- Germany's vigorous foreign policy under Chancellor Bismarck followed by its naval build up in the 1890s. Naturally discomforting to other European powers it was, mostly importantly, Britain whose hand was forced. The British, traditionally reluctant to forge the sort of alliances that ironically helped create the entanglements that led to the First World War, was suddenly in something of an arms race with Germany. This encouraged Britain to strengthen its ties with France (skillfully managed by Edward VII himself) and later Russia, thereby encircling Germany and infuriating the Kaiser and the German government.

- The disastrous result of Russo-Japanese War...a conflict all but encouraged by the German Kaiser...embarrassed Russia and helped spark revolutionary tensions at home leading to Bloody Sunday and permanent resentment of the Russian people towards their Tsar an autocratic regime. In England meanwhile the Boer Wars proved surprisingly difficult for the British who lost some face on the international stage as a result.

- The shock assassination of the Austrian Arch Duke in Sarajevo and the boiling over of tensions between the Austria-Hungarian empire and Bosnia. This guaranteed that even if all out continental war had narrowly been avoided that tensions between the two country's aforementioned allies (Germany & Russia) would still have required the kind of swift & strategic diplomacy Nicky & Willy proved incapable of.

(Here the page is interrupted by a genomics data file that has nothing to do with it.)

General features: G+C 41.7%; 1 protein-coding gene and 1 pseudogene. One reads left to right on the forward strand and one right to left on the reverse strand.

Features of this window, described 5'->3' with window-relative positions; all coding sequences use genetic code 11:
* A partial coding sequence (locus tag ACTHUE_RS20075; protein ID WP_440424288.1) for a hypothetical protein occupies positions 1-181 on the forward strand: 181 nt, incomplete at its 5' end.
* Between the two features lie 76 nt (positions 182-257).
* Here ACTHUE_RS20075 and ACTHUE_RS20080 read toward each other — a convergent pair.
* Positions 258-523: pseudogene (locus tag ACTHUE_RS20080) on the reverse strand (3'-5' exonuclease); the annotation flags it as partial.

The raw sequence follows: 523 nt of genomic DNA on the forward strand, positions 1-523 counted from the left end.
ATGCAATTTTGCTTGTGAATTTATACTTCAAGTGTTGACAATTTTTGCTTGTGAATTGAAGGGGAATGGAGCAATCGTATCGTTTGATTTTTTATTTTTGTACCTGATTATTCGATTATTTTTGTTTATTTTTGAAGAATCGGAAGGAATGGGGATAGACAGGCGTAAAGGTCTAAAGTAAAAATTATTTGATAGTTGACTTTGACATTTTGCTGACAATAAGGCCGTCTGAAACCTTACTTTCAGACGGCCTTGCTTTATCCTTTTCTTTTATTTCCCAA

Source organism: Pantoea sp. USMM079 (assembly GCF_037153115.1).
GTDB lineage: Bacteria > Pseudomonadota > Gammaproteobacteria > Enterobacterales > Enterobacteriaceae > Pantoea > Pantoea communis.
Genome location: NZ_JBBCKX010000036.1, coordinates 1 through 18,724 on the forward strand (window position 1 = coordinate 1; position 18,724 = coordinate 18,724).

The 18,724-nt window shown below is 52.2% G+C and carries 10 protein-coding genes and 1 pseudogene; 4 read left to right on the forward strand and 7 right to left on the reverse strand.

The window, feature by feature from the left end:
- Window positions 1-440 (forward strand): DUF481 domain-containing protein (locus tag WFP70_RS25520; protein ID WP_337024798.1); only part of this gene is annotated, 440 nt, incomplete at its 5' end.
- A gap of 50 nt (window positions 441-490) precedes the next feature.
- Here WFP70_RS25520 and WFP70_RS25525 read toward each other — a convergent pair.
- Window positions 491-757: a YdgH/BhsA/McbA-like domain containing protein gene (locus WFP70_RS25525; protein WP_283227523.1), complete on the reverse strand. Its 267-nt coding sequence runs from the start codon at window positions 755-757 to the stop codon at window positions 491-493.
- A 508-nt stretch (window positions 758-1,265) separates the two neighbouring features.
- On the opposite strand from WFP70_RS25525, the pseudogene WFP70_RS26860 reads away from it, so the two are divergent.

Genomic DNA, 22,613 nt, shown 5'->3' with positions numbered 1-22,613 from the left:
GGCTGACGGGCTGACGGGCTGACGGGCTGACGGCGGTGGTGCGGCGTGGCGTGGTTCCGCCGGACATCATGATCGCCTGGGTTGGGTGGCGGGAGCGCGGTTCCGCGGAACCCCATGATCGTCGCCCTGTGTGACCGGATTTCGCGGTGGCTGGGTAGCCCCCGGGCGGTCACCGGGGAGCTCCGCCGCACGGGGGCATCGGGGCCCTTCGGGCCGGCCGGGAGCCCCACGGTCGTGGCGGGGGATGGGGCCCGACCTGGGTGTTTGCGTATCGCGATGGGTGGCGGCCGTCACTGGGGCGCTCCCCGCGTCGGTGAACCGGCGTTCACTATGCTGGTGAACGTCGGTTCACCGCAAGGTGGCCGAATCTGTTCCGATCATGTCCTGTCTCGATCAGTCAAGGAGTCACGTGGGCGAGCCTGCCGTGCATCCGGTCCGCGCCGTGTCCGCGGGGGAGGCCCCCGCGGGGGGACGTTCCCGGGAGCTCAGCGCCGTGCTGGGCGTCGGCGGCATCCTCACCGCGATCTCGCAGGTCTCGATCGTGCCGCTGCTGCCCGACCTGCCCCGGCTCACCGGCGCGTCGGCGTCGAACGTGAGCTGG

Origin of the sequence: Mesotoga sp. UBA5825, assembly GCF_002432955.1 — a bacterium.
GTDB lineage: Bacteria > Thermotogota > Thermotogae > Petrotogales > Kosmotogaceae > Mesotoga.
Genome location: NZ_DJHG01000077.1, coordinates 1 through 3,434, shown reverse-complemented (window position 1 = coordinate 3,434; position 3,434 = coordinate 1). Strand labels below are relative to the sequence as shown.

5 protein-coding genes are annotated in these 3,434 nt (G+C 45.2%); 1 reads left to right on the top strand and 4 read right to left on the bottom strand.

- Bad luck, bad timing and downright stupidity...Russia lacked capable diplomats such as Sergei Witte (retired, somewhat discredited and near the end of his life) and Pyotr Stolypin (assassinated). Germany had no Bismarck to turn to and was contending with a power struggle between it's erratic, impetuous Kaiser and ambitious Generals asserting dominance in matters of foreign policy. France was a democratic state probably somewhat disrespected by the other imperial powers and lacking the sort of ambition & influence the U.S and President's Teddy Roosevelt (1901-09) & Woodrow Wilson (1913-21) brought to the table. England's George V lacked vision and intellect (much like his Russian cousin), wit & charm like his father, and the power & respect Queen Victoria had. In Austria there was a rift between the elderly conservative Emperor Franz Joseph and his somewhat over-confident progressive nephew heir to the throne.